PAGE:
Romance clearly has taken a backseat in Bollywood, with filmmakers wanting to cash in on bromance instead.
The concept where boy meets girl and falls hopelessly in love, before running around trees in coloured costumes and swaying to peppy tunes only to fight-off unhappy parents, is just so last season.
In this new age of ‘meaningful cinema’, it’s now about putting the spotlight on a bunch of boys, and throwing them into varied sticky situations and cities, and watching them evolve and buddy up.
It worked wonders for ‘Dil Chahta Hai’, ‘Rang De Basanti’, ‘3 Idiots’, ‘Kai Po Che’, ‘Zindagi Na Milegi Dobara’, and ‘Rock On!!!’, even attaining cult status for a few. So, it’s obvious why producers Farhan Akhtar and Ritesh Sidwani (who earlier backed DCH and ZNMD) would put their money on this one.
Alas, ‘Fukrey’ just won’t make it to same league as Excel’s earlier buddy flicks.
‘Fukrey’ borrows heavily from the other bromances, even slipping into the ‘Delhi Belly’ tone, only it isn’t as much fun.
The story about four boys – two best buds, and the other two joining the gang later on – who’d take any number of shortcuts to accomplish their dreams isn’t novel but interesting, no doubt, but one that required a tighter edit and a lot of fine-tuning.
The story plods along directionless through most parts, turning this into a stretched out two-hour-and-15-minutes.
One-movie-old director Mrighdeep Singh Lamba earnestly tries to capture the rustic flavour of Delhi through his four boys, who speak in their raw twang and live in the shadows endearingly, but his efforts are far too few to keep us hooked.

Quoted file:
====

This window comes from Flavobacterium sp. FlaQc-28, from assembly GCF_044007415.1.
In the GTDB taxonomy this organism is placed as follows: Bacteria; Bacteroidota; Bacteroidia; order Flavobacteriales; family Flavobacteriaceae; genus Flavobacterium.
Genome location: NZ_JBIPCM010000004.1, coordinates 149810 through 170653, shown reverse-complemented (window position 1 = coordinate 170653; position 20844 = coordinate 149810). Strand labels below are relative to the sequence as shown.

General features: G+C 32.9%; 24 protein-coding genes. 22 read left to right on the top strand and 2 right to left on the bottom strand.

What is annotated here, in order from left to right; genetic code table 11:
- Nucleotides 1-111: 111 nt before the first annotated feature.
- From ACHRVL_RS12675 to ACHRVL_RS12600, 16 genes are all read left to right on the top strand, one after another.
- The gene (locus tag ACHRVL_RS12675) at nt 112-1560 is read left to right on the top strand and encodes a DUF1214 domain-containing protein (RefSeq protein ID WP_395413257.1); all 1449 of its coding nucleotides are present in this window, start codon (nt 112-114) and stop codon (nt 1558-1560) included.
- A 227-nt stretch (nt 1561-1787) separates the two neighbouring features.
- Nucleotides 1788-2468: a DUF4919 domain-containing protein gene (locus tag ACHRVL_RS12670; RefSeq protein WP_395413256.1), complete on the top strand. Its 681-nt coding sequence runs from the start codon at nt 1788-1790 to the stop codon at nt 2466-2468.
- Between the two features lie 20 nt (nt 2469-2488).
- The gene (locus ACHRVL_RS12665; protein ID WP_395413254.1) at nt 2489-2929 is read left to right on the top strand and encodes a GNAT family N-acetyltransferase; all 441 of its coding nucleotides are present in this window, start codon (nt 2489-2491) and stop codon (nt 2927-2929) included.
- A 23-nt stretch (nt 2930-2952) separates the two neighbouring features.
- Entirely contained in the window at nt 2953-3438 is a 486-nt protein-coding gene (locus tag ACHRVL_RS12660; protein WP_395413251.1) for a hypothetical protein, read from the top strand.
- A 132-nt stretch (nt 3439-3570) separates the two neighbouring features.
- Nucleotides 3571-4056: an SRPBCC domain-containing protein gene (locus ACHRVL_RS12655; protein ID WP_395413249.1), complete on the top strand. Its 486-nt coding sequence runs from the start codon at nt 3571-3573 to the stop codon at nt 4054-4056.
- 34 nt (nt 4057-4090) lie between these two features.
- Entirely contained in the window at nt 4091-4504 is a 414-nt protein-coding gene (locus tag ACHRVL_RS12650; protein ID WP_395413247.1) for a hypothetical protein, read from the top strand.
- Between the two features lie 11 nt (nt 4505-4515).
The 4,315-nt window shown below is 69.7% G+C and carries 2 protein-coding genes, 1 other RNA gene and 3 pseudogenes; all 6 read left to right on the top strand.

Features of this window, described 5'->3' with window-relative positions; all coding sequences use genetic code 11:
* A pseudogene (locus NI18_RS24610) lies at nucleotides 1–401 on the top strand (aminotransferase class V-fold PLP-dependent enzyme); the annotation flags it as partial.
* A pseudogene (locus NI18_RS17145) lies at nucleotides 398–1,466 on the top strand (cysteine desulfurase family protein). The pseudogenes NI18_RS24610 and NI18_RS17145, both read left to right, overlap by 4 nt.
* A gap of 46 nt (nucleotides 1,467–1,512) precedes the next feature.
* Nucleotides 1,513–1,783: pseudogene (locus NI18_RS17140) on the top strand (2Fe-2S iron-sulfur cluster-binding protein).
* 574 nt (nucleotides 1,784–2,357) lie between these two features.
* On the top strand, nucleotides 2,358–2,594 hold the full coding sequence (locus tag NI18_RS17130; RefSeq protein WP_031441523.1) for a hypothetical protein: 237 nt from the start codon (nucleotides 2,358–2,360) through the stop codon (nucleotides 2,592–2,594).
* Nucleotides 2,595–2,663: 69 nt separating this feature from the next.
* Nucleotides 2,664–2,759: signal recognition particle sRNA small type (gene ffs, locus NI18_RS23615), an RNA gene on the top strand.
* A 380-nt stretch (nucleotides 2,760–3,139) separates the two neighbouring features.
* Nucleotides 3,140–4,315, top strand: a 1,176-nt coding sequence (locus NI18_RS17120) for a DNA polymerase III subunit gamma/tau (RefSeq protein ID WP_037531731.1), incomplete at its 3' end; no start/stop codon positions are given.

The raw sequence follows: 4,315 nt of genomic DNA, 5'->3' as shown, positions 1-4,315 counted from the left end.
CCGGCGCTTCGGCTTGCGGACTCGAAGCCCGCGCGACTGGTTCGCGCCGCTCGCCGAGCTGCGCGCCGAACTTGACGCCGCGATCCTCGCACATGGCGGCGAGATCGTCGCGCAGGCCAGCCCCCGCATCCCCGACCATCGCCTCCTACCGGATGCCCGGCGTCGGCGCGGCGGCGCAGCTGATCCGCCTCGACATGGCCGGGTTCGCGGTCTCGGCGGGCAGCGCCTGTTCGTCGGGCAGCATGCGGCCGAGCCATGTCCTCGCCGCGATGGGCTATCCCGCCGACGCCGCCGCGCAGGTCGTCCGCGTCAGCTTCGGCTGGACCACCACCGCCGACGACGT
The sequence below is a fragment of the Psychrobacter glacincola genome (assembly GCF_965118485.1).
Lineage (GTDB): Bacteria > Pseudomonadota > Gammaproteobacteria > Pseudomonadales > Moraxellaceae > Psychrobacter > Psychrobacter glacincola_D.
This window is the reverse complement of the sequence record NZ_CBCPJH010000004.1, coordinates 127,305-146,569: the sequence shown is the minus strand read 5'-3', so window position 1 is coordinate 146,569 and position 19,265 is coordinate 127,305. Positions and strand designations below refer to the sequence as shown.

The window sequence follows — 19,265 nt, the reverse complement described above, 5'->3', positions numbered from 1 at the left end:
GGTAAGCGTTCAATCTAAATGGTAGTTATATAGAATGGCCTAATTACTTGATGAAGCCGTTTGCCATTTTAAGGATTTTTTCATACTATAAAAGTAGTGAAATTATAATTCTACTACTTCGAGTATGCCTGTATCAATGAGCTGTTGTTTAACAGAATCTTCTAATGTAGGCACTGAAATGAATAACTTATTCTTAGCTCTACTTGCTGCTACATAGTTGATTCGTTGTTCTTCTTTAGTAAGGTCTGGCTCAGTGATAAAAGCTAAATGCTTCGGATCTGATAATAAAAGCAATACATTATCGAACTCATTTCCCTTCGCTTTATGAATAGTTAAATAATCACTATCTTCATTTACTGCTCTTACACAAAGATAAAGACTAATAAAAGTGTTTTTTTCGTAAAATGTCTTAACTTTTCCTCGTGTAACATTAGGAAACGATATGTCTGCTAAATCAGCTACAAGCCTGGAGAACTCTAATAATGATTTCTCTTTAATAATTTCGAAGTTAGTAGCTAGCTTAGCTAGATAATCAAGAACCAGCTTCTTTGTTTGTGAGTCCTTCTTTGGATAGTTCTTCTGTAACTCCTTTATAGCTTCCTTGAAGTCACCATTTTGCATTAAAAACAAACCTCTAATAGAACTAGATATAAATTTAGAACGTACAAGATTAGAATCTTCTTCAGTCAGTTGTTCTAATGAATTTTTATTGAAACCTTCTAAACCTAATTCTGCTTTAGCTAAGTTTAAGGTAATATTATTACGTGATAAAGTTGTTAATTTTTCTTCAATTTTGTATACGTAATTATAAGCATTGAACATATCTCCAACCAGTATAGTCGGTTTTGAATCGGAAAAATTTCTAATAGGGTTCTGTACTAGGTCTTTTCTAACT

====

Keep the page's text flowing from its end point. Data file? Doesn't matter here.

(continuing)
The first-half is dedicated entirely on how three guys – Choocha, Hunny and Lali – desperately want to get a seat in the city’s prestigious college, mostly to woo the girls, while there’s a silent musician Zafar, who strums away without any aspiration.
Although they come from different backgrounds they are united in their corrupt thinking and how they’d go to any extent to make their dreams come true.
With their funds drying out, the boys decide to take advantage of Choocha and Hunny’s unique winning combination of cracking the state lottery. They believe it’s their ticket to big times.
Their plan is foolproof and they approach the local female don Bholi Punjaban to back them up.
Things, however, never go as planned, and writers Vipul Vig and Mrighdeep throw the foursome from one sticky situation to another, until it draws in a predictable end.
Despite the pitfalls, ‘Fukrey’ flaunts some truly well-written comic scenes that rely entirely on great lines and subtle performances, something unimaginable on the larger-than-life Bollywood canvas.
Most notable are the scenes that feature Lali with a drifter, who consistently robs him of his biker possessions.
For a movie that presents a bunch of fairly unknown faces, ‘Fukrey’ does flaunt some impressive performances. Varun Sharma as the chubby Choocha, who speaks his mind without any filter, is the most endearing. And so is Manjot Singh. He’s effortlessly pitch-perfect as the love-struck Lali who refuses to join his dad’s eatery.
There’s also the charming Pulkit Samrat, who plays the suave Hunny with aplomb. His influences clearly date back to the Khans, something that’s not a minus, at least not at this stage.
Ali Fazal walks aimlessly with his guitar and is the weakest link of the lot.
And, while the focus is clearly on the boy gang, there are three women who get a few scenes as well.
Of them, it’s Richa Chadda who gets the larger chunk, and the most menacing part. After her tough act in ‘Gangs of Wasseypur’, this movie doesn’t explore her true potential. She’s fun to watch, but a tad caricaturish for our liking.
The other two pretty damsels are Vishaka Singh and Priya Anand, who are fairly faultless, but the script doesn’t allow us or them to actually get involved beyond a point.
‘Fukrey’ is a good attempt, but just not good enough.